135,000 Youths Suffer Sports-Related Traumatic Brain Injuries Yearly

About 135,000 or 65 percent of sports- and recreation-related traumatic brain injuries treated in U.S. emergency rooms each year occur in young people ages 5 to 18, according to a study published this week in the Centers for Disease Control and Prevention's Morbidity and Mortality Weekly Report (MMWR).

Approximately 8 percent or more than 10,000 of these youths were hospitalized, the study said. The study defines traumatic brain injuries, including concussions, as a blow or bump to the head that disrupts the way the brain normally works.

Among 5 to 18-year-olds, horseback riding, ice skating, riding all-terrain vehicles, hockey and tobogganing/sledding were the activities responsible for the highest percentage of visits to the emergency room for traumatic brain injuries.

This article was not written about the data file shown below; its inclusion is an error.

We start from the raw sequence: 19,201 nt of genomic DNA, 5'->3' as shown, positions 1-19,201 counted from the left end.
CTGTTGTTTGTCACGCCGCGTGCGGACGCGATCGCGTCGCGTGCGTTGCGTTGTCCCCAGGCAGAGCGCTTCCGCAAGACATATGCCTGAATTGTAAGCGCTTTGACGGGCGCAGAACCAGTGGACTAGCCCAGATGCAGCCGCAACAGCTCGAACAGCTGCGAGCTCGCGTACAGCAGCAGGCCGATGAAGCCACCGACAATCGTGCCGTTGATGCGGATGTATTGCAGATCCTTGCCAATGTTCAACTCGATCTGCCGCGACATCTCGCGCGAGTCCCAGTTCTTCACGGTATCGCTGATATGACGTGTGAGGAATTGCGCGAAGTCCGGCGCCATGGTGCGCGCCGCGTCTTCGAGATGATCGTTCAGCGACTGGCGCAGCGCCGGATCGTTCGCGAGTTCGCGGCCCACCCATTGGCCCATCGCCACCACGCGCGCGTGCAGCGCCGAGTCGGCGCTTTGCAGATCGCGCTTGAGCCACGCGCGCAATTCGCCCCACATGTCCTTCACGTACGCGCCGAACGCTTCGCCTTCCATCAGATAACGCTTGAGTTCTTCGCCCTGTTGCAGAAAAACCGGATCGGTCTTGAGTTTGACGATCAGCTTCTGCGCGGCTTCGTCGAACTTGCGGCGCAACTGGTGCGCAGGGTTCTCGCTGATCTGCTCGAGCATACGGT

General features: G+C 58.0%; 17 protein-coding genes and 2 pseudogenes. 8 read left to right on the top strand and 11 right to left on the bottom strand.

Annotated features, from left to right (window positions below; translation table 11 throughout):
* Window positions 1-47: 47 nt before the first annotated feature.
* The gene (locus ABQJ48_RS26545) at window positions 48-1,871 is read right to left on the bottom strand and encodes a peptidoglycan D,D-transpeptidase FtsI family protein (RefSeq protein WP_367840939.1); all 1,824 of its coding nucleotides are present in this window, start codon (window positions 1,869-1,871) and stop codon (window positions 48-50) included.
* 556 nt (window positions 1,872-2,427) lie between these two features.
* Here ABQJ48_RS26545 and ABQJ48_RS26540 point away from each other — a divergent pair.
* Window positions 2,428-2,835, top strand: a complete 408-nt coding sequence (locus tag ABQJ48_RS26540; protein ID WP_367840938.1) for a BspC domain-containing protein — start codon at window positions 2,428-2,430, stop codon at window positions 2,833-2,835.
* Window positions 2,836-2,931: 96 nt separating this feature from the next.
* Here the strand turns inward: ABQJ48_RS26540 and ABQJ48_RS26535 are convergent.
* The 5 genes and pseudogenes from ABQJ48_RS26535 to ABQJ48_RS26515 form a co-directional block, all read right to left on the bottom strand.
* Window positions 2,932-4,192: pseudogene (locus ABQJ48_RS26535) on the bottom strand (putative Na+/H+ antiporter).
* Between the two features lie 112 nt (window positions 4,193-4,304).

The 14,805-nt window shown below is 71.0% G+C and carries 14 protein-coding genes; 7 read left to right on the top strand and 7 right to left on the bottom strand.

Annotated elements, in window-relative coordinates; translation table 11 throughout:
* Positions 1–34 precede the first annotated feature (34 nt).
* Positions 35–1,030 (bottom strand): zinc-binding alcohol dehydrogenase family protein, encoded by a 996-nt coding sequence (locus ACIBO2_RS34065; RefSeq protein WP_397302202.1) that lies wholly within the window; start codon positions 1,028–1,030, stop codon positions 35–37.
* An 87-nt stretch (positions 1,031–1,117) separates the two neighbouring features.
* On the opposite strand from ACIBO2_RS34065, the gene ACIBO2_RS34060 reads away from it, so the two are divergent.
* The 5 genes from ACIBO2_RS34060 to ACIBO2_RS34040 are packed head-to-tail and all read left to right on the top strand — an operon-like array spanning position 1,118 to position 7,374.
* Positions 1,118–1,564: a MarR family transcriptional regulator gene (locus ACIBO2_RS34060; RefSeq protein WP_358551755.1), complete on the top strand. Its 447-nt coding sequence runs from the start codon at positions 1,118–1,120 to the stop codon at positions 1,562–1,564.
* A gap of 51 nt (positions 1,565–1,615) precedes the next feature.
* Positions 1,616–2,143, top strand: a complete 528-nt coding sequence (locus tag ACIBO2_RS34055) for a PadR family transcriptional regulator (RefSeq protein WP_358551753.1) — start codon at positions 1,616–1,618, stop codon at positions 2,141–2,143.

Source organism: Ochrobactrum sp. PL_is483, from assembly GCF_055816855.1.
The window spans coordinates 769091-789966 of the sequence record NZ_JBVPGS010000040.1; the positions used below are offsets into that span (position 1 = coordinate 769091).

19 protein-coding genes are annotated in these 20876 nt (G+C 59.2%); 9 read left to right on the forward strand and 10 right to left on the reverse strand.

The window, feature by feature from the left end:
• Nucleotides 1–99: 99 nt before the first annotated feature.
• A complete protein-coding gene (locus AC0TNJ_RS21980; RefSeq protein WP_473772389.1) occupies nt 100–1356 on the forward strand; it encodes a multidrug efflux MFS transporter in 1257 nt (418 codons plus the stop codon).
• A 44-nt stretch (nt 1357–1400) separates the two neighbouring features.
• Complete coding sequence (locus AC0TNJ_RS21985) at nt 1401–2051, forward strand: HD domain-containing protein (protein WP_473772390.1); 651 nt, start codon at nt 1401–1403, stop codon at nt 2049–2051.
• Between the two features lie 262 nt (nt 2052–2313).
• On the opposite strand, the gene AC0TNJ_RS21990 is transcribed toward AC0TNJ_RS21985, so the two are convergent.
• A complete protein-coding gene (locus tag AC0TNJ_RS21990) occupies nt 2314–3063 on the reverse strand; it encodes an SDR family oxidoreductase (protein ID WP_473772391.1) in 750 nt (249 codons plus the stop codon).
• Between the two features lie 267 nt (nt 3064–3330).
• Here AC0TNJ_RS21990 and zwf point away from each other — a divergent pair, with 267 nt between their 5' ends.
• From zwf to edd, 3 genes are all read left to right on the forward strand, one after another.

CDC researchers also found that many young people sustain head injuries while bicycling, during playground activities, and while playing football, basketball and soccer.

Just how dangerous head injuries can be was evidenced this week, when a 12-year-old softball player in Michigan was knocked unconscious by a ball that hit her in the head during practice. She died a day later, police and family said.

Margaret Ruth "Maggie" Hilbrands was hit by a ground ball during a routine infield drill on Monday. The Grand Rapids girl died Tuesday at DeVos Children's Hospital. Click here to read that story.

For the CDC study, researchers examined data from the National Electronic Injury Surveillance System All Injury Program (NEISS-AIP) for the years 2001 to 2005 and looked at the overall number of traumatic brain injury-related emergency department visits and the activities associated with those visits.

The "Heads Up: Concussion in Youth Sports" tool kit can be ordered and downloaded free-of-charge online at: http://www.cdc.gov/ConcussionInYouthSports.